The 76th Annual Meeting of the Academy of Management took place 5-9 August 2016 in Anaheim, California, USA. The 2016 Program Chair was Mary Ann Glynn of Boston College.
Making Organizations Meaningful Organizations occupy a central role in the ways we live our lives, for better and for worse. They enable us to be more efficient, to access goods and services faster than ever before, and to share information and experiences across the globe. And yet, they are not unproblematic. Recently, there have been highly publicized corporate scandals, Wall Street corruption, and failures of government to meet the needs of its citizens, with a resulting rise in public distrust and questioning of organizations’ reasons for being. We often take as given that an organization’s purpose to produce economic value; and, although economic value can often add to social value, sometimes it does not. This disjuncture raises the question of meaningfulness.
The meaningfulness of an organization is its expression of purpose, values or worth. It involves a sense of significance that goes beyond material success or profitability; rather, it highlights how organizations can play a larger and more positive role in the world. It is an approach embraced by the next generation of workers, the millennials (in their mid-to-late 30s), who often focus on making a positive difference in the world and a contribution to society -- with organizations, not in spite of them.
Interest in meaningfulness has grown, fueled in part by developments in cognitive perspectives on strategic competition, cultural approaches to organizational resources, positive outlooks on realizing human potential at work, institutional insights on leadership dynamics, both heroic and sensational, new modes of communication that are social, digitalized and immediate, and the real-world failures of the dominant economic model to assure progress in material well-being for so many.
Making organizations meaningful matters, and it matters in a multitude of ways that are both immediate and far-reaching, ranging from environmental sustainability to social equality, and extending across multiple levels of analysis. Meaningfulness at micro levels alerts us to engaging employees in work so as to maximize human potential and, at macro levels, it turns attention to organizational identity, culture, reputation, legitimacy and character. By looking across levels, we can discover mechanisms that potentially amplify or even mute meaningfulness, as well as the contrast of meaninglessness. We might ask: What are the mechanisms – political, economic, social, cultural or institutional – which situate and produce organizational meaningfulness (or the lack thereof)? What mechanisms are particularly salient for reaching different constituencies? How might this vary across a range of social, cultural or economic settings? This is fertile ground for researchers, given that organizational expressions of meaningfulness can be: communicated through different mediums, including practices, language, strategic behavior, leadership, ethics or culture; directed towards a varied set of stakeholders; and signaled strategically or symbolically, implicitly or explicitly.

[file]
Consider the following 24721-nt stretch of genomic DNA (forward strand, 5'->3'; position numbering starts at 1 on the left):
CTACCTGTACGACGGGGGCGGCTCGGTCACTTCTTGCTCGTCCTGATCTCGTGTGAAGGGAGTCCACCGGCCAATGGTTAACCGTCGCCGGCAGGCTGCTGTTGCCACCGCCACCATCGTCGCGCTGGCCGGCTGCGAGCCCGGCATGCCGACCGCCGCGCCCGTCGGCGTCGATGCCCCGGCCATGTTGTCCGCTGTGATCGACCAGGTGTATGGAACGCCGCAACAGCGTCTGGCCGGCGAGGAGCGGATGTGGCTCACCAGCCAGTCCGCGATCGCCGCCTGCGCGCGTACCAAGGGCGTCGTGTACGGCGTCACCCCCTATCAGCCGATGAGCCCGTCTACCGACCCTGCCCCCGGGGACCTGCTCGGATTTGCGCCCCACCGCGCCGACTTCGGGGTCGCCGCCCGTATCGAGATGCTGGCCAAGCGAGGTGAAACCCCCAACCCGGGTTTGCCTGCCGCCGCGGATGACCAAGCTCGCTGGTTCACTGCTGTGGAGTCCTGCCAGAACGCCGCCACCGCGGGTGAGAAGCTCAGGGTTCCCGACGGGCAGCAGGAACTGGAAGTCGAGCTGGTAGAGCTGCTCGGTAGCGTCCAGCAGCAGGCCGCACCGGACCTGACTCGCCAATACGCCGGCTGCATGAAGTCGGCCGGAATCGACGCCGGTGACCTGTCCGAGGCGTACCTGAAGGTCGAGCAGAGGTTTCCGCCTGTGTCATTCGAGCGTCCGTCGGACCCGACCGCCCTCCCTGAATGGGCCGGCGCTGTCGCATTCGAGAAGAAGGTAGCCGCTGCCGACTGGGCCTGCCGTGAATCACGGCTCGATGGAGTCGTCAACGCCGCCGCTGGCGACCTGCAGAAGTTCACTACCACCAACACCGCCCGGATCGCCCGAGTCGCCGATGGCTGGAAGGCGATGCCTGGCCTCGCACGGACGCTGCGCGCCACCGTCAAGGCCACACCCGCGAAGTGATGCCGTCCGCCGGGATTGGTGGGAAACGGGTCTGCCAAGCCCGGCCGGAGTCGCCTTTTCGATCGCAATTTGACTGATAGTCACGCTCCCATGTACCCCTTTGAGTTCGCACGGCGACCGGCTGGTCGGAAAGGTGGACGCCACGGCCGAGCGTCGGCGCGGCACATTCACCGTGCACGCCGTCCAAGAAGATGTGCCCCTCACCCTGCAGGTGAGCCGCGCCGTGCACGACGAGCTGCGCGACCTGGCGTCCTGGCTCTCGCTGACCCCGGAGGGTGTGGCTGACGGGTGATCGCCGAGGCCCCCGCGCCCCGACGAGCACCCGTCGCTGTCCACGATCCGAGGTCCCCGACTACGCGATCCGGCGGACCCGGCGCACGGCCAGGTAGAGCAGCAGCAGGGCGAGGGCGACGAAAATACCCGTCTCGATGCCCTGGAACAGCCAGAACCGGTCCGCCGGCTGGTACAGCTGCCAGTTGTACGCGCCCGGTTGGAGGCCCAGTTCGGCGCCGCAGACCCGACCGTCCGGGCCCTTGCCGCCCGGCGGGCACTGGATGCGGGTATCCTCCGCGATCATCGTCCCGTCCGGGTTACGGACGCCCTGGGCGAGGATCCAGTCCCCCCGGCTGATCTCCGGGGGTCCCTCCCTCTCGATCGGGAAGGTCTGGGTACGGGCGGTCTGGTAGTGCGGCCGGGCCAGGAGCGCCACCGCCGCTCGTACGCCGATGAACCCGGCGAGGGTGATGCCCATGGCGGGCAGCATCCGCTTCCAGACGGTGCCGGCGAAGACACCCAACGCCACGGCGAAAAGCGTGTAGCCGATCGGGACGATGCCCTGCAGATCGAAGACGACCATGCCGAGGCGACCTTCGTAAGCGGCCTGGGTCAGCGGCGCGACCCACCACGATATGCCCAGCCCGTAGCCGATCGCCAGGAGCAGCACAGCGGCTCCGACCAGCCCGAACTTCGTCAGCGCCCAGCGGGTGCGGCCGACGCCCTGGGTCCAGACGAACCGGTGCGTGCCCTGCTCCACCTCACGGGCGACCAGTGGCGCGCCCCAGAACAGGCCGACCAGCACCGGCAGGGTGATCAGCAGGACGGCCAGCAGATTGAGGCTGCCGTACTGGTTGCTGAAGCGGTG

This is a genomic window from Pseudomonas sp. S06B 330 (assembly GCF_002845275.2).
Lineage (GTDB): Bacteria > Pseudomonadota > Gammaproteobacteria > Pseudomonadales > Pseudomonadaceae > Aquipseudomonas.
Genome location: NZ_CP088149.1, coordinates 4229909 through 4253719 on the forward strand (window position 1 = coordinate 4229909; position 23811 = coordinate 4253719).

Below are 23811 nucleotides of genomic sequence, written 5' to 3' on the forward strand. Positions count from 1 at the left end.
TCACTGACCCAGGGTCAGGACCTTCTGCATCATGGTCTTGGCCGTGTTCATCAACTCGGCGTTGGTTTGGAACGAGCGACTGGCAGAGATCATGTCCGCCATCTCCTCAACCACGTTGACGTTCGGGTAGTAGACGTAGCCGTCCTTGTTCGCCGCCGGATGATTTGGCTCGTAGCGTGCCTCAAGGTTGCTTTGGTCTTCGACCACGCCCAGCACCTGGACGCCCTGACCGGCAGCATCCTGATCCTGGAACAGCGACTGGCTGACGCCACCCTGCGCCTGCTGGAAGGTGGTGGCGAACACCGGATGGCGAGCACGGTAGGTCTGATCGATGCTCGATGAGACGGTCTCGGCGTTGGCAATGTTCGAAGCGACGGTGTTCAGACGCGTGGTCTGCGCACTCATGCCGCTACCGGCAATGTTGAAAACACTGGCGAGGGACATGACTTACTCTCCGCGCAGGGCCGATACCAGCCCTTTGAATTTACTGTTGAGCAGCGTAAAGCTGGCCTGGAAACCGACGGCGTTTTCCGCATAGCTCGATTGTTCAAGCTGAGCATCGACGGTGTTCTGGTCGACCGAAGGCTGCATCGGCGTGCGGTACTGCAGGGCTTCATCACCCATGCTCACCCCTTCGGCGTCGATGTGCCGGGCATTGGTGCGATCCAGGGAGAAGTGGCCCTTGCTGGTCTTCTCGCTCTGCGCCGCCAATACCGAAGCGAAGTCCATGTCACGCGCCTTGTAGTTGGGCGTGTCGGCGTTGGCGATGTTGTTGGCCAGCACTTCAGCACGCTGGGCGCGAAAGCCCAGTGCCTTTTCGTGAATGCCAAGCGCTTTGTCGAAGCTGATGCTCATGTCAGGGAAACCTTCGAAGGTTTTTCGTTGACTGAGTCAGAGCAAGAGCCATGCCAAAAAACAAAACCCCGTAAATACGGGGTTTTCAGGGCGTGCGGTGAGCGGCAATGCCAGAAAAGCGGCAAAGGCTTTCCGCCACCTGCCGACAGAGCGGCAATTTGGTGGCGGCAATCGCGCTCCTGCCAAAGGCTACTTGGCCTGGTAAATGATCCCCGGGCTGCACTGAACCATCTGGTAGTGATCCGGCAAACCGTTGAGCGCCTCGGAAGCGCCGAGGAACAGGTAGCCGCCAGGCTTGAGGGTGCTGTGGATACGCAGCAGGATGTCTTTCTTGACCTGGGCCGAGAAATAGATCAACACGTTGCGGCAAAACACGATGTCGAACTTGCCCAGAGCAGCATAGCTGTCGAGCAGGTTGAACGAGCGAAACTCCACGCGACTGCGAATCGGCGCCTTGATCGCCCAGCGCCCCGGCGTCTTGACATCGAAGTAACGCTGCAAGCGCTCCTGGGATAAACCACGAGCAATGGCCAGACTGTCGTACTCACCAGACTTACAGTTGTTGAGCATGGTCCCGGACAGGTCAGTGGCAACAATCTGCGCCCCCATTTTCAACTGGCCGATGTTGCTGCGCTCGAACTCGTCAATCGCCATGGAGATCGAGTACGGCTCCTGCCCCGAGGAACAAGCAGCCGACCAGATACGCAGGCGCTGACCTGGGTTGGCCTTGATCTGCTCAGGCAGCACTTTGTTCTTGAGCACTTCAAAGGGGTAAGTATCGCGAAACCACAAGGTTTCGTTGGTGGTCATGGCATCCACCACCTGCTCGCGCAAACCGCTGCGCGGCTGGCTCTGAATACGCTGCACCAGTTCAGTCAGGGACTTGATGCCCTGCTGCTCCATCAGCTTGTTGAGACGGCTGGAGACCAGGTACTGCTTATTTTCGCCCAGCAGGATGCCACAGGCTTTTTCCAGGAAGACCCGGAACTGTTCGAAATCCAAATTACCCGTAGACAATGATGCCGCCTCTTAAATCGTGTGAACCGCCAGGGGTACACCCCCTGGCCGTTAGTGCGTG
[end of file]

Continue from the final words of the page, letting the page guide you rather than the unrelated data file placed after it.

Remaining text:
The theme invites a wide-ranging spectrum of theoretical perspectives, methods, and applications, both classic and contemporary, which investigate those processes and outcomes that are associated with making organizations meaningful or perhaps even meaningless. Some potential questions to explore:
Awards and recognition